Sally Cangiano was born in 1973 in Piedimonte Matese, a small town near Naples. At 10 he received a guitar as a gift, and started to learn chords from his father. His father managed a private radio station, and this gave Sally access to a lot of vinyl records; his curiosity for music led him to all kinds of artists, from Raffaella Carrà to John Coltrane. When CDs were introduced, Sally heard the Pat Metheny Group’s “Offramp”, and the tracks “Are You Going With Me” and “James” from that record especially inspired his musical direction.
Sally is completely self-taught, learning from CDs and studying from some method books he ordered from the US. He felt it was better to develop his own language; instead of simply imitating licks that would help him develop technique, but wouldn’t help develop his own personality. Sally has a passion for wind instruments, and his improvisation is very much inspired by them. He also listened a lot to guitarists George Benson, Wes Montgomery and Joe Pass, and discovered the harmonic vision of pianist Bill Evans.
One day as he returned from school, his father said to him: “Go to your room... there’s a girl waiting for you on your bed.” Sally ran to his room, and on the bed he found his longtime dream: a Gibson ES 175... He named it “Giuseppina”, after Napoleone’s wife. But he didn’t touch it for about two years, not considering himself worthy of it. But eventually he started to play Giuseppina, now 23 years old and still his companion.
At age 16, Sally had the good fortune to meet Karl Shlipfinger, who became a close friend and mentor. Karl, an engineer and jazz piano hobbyist, spent three afternoons a week with him exploring the alchemy of jazz. With him on piano and his father on drums, he founded the Karl Quartet.
Meanwhile, Sally also enjoyed contemprary and pop music, and played with a band of kids, who played their first concert at age 17. After one year (at 18), the Karl Quartett played at “Matese Jazz” where Sally met many jazz fans and musicians, and received a proposal from a drummer who asked him to play with him in Rome. Sally moved to Rome, and his eyes were opened to a totally new reality, moving from playing every afternoon in a small town with his friend, to playing with some of the best in Rome’s jazz scene. After that he played in the Blue Mood Quartet, moving to Bologna for two weeks to play at the mythical “Cantina Bentivoglio”. He was the youngest musician playing on that stage. Years passed, and he played in many different situations, until he started military service at age 20. This important experience helped him to study, as music was his only escape.
At 24, Sally played at the “Eddy Lang Jazz Festival” contest, and reached the finals. After one year he decided to make a change in his life, and moved to Bologna to study music therapy. This very important experience allowed him to experiment through his work and study every night playing in a sort of gym (as he likes to call it), often called to play with American jazzists that were playing in Bologna. One anectote he recalls with terror is when sax player Paul Jeffrey came on stage without calling the tunes, and modulating each chorus up a minor third… that was worth more than five years of study at Berklee! The study of music therapy study helped Sally understand some musical parameters that create emotion; for him, music is for communicating emotions, not simply a display of technical prowess.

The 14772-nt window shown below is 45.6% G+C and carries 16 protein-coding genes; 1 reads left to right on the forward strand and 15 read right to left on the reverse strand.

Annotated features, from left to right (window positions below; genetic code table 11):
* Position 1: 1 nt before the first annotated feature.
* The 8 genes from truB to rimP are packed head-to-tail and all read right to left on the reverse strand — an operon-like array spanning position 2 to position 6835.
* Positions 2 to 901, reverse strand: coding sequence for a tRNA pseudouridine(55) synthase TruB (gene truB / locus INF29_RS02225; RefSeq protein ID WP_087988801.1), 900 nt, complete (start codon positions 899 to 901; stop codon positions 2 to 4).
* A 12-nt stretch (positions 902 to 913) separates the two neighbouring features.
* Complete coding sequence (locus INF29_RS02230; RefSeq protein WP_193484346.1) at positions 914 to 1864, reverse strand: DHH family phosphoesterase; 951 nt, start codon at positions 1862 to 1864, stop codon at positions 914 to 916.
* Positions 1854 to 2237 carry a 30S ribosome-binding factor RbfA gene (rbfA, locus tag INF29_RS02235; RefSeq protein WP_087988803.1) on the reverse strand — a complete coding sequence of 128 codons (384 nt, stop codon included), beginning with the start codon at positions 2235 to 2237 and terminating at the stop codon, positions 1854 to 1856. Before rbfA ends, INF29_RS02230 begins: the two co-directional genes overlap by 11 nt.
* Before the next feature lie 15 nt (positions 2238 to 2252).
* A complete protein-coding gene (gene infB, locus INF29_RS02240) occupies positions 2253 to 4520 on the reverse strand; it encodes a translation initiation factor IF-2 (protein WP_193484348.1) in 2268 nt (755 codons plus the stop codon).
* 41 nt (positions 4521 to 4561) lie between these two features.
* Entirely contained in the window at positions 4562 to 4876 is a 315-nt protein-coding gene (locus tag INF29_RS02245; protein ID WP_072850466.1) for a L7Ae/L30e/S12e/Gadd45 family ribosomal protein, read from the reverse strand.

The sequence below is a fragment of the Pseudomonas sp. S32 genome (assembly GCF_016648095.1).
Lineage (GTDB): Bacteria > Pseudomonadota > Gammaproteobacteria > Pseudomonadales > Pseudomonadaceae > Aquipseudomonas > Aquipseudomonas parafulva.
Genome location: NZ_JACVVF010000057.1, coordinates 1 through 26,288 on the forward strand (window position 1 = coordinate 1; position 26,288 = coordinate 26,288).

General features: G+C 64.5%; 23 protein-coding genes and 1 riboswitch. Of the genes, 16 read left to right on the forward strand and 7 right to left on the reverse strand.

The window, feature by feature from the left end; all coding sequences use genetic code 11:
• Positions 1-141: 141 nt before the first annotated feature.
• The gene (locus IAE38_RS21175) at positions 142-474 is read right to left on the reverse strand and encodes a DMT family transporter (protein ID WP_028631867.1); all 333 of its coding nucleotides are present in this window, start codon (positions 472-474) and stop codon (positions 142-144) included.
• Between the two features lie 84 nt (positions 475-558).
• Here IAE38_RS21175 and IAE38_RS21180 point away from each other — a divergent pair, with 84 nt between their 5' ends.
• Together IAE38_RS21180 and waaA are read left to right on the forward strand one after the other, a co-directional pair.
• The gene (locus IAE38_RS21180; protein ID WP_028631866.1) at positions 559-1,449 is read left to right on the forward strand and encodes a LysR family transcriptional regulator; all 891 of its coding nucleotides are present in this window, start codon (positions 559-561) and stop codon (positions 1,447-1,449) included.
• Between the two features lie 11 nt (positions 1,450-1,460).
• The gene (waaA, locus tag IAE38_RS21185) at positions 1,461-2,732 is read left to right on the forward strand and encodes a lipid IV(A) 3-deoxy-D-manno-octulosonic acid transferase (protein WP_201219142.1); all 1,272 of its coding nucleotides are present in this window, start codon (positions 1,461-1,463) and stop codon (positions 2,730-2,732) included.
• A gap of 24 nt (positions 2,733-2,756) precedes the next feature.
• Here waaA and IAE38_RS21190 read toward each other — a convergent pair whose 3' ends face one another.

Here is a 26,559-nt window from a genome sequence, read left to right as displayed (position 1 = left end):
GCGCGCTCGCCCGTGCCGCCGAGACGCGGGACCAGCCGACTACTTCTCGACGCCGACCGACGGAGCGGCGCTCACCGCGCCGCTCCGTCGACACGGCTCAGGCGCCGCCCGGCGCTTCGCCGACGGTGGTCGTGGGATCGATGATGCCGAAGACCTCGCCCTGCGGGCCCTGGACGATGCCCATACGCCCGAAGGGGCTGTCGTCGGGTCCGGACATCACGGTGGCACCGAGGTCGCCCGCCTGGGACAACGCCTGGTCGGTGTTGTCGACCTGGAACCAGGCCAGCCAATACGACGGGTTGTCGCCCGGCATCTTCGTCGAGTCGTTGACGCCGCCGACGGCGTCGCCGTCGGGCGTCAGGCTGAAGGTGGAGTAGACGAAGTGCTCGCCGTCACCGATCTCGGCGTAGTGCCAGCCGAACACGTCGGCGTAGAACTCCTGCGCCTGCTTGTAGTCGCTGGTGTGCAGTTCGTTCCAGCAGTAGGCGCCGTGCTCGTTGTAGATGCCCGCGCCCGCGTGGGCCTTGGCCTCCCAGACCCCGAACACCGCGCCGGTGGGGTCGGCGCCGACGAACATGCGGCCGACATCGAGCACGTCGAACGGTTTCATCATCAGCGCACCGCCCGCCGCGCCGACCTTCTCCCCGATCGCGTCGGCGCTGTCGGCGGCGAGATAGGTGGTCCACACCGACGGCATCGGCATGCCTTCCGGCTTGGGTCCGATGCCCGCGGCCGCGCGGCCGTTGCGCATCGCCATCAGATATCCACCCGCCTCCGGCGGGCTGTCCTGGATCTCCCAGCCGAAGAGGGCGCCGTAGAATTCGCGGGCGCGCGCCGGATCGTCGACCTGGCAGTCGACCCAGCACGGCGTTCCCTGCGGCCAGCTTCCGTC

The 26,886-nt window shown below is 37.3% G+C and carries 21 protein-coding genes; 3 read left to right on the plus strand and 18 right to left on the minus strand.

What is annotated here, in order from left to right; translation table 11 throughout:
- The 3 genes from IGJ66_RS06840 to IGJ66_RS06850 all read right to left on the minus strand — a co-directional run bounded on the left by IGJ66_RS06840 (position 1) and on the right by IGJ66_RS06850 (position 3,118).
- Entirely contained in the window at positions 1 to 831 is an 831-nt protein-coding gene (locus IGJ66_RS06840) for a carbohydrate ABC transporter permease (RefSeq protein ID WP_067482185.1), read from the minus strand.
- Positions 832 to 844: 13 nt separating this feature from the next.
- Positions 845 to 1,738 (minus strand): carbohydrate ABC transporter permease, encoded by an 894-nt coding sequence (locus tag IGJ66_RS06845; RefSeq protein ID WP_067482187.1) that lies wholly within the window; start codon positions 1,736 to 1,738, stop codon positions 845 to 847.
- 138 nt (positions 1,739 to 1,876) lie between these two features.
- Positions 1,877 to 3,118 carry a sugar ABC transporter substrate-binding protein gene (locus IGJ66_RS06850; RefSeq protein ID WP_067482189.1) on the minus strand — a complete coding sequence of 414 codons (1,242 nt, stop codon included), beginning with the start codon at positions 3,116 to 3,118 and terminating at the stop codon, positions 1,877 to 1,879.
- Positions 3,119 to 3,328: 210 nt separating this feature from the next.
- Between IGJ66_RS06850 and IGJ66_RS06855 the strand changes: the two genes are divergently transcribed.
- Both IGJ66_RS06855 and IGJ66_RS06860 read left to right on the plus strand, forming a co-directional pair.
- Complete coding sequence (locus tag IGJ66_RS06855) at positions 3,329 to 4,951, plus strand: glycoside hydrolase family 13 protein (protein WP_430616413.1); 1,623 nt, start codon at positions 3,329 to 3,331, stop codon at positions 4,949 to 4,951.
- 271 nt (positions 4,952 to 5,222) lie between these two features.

After completing his studies, he moved back to the south, probably not helping his exposure as a musician. He played with many bands at private parties and clubs. He worked in a center for obesity and collaborated with the ASL Caserta 1, finally founding Musica Mente, a music therapy association that works with socially disadvantaged children; he is still the association’s president. Together with neurophyscologist Giuseppe Leggiero, he’s working on a CD of acoustic music for music therapy, and also working on his own jazz CD. Sally works in the studio in collaboration with many singers and bands. He performs with The dream of Butterfly with Nicòle Decembrino and Riccardo Damiani, exploring the beauty of the acoustic guitar and of “free” cover arrangements. Sally always says: “if little young Sally had not had music, he would have been an unhappy child first and a dangerous psychopath later!”
About guitar amps, Sally says: “Finally I found the love I was looking for… DV Mark Multiamp. My search is over!”
Sally Cangiano is one of the most unique Italian jazz players, thanks to his self taught approach to the guitar. He preferred to get inspiration from many musicians, of course not only guitar players, trying to develop his own language on guitar.
Sally Cangiano's first solo CD "Natale a modo mio" includes a personal heart-warming arrangements of Christmas songs, among other songs that capture the beautiful traditions of the holiday season.